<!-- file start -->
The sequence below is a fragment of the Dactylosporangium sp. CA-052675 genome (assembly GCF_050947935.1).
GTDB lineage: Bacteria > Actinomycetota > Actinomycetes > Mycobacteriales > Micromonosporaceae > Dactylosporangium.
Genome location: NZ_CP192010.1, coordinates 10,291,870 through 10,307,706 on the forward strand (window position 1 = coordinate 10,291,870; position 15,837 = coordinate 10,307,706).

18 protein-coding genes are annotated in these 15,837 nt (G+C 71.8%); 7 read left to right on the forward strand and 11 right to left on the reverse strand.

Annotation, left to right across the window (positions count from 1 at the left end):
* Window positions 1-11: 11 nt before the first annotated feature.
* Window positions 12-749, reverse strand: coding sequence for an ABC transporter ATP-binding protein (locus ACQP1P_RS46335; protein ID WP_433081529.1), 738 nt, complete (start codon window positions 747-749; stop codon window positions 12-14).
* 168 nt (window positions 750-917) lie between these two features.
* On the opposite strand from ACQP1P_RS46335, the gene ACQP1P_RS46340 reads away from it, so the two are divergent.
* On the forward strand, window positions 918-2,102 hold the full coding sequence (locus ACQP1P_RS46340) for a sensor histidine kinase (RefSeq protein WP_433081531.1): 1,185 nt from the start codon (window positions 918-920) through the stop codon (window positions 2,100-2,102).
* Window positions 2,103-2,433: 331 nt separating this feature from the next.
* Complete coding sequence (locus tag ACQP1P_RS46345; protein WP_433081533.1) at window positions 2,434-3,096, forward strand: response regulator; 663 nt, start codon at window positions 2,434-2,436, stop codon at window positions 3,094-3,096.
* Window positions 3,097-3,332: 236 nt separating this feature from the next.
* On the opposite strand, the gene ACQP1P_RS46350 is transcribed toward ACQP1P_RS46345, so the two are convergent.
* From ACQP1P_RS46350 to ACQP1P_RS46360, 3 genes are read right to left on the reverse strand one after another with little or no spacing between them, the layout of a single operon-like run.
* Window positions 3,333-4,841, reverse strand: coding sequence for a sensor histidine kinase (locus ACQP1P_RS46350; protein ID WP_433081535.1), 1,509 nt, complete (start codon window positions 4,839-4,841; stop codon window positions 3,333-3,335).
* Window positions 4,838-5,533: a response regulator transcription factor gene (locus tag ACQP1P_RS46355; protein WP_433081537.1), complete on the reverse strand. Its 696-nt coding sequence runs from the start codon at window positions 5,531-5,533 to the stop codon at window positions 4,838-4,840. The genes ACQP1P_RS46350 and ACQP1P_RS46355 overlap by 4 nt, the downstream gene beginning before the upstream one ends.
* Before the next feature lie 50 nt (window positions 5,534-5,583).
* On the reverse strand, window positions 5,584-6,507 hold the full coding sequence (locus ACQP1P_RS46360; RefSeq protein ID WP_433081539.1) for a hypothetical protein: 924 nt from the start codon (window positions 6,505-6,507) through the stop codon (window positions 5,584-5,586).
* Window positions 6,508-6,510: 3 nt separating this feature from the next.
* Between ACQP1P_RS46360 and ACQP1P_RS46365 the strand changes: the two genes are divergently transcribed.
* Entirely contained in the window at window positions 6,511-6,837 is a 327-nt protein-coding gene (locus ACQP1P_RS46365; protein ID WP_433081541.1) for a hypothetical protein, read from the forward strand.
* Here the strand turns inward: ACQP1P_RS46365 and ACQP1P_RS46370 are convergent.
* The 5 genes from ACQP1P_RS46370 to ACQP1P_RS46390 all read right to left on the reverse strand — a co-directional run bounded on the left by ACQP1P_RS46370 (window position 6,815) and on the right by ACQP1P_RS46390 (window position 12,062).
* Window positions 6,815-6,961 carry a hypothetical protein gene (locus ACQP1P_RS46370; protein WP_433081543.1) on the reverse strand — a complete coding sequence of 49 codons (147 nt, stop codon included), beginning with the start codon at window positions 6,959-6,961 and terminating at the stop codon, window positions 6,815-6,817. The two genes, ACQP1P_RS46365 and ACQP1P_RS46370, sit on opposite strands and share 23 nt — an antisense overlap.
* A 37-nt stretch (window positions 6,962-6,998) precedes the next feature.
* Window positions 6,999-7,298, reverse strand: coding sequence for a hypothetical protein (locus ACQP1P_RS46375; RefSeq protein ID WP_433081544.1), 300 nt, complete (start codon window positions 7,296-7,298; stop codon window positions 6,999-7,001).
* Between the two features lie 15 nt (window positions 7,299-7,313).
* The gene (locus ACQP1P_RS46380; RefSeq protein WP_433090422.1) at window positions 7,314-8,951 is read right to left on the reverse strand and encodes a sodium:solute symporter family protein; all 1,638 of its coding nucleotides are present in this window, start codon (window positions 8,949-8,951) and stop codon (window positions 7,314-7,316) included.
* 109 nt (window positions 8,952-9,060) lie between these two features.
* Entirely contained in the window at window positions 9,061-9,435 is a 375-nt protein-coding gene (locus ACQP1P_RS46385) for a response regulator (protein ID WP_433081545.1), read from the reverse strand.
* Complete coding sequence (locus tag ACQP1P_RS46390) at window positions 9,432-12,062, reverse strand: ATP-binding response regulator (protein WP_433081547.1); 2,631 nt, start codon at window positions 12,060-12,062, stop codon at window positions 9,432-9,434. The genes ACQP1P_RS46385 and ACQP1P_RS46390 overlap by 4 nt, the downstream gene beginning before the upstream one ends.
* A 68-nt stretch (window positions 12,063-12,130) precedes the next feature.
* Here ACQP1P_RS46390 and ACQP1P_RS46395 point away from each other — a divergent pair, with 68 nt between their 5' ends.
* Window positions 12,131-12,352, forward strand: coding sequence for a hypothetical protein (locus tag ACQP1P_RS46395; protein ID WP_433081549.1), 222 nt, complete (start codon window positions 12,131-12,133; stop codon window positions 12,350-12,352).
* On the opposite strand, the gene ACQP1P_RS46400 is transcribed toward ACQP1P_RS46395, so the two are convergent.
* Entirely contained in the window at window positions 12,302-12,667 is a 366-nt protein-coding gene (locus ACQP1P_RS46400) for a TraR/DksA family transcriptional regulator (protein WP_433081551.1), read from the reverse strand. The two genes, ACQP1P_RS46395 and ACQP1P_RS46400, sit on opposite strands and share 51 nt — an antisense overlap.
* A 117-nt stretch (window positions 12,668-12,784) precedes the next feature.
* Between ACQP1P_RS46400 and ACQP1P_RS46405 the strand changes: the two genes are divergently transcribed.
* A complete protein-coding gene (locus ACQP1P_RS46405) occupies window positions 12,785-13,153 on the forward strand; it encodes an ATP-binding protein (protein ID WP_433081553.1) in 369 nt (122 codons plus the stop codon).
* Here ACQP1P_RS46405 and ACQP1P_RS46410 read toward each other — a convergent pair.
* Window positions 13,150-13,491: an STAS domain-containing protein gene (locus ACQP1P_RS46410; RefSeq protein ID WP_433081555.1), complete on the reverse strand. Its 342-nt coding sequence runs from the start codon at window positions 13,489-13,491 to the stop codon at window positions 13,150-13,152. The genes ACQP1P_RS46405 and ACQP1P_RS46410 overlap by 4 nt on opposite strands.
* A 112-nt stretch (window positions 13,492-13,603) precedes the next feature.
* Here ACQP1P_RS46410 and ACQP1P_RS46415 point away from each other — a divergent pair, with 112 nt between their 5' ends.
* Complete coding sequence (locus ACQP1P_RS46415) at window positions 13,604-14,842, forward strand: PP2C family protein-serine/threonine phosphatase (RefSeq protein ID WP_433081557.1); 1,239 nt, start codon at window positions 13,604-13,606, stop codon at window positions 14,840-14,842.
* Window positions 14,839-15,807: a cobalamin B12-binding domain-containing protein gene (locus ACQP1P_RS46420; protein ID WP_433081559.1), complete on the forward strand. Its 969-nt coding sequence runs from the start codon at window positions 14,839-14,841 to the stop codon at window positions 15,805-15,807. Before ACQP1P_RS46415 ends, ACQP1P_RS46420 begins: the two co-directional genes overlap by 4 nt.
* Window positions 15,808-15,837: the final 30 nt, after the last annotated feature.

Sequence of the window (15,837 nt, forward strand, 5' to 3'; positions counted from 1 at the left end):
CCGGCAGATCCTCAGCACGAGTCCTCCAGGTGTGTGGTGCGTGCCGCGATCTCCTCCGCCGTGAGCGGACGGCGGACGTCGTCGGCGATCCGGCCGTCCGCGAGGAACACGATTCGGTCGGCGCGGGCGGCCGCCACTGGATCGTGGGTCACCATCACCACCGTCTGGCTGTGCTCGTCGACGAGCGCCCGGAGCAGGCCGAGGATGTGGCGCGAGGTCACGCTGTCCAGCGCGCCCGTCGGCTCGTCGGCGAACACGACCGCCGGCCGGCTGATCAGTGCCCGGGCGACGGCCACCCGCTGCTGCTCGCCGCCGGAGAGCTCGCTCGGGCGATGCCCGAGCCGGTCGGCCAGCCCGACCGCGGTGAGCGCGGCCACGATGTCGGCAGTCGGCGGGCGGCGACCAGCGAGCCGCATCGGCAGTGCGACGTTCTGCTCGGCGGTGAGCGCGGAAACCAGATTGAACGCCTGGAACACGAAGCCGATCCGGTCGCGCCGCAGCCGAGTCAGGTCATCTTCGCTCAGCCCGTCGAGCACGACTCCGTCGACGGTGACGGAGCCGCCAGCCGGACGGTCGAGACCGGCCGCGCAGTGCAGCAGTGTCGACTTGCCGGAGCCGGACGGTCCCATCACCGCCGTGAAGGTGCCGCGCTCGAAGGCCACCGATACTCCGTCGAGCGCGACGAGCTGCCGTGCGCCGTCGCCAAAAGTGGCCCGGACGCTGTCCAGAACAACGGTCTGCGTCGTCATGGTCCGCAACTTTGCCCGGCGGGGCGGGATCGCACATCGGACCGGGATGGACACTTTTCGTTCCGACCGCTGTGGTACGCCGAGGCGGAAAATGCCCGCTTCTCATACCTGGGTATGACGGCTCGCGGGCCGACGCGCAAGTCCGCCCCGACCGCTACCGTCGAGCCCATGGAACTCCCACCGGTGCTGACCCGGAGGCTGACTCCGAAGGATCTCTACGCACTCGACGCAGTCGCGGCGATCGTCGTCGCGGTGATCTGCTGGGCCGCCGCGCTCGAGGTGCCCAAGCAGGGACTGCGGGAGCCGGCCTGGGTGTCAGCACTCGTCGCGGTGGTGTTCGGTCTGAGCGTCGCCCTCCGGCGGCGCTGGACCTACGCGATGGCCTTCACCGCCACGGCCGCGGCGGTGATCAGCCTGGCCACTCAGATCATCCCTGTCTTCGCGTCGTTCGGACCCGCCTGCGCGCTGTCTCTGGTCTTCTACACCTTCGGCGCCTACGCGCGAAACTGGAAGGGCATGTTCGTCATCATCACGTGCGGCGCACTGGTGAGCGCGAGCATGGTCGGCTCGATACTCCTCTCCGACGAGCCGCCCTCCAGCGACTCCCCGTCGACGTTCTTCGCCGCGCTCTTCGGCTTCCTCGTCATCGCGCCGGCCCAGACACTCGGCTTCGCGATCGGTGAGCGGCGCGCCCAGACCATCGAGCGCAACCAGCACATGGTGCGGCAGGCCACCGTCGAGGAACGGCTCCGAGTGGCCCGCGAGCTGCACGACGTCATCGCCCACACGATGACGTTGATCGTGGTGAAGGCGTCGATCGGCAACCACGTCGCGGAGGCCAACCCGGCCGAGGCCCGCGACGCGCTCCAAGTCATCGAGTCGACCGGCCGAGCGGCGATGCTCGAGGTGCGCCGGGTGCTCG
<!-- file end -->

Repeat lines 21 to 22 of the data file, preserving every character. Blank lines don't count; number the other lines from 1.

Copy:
* Between ACQP1P_RS46360 and ACQP1P_RS46365 the strand changes: the two genes are divergently transcribed.
* Entirely contained in the window at window positions 6,511-6,837 is a 327-nt protein-coding gene (locus ACQP1P_RS46365; protein ID WP_433081541.1) for a hypothetical protein, read from the forward strand.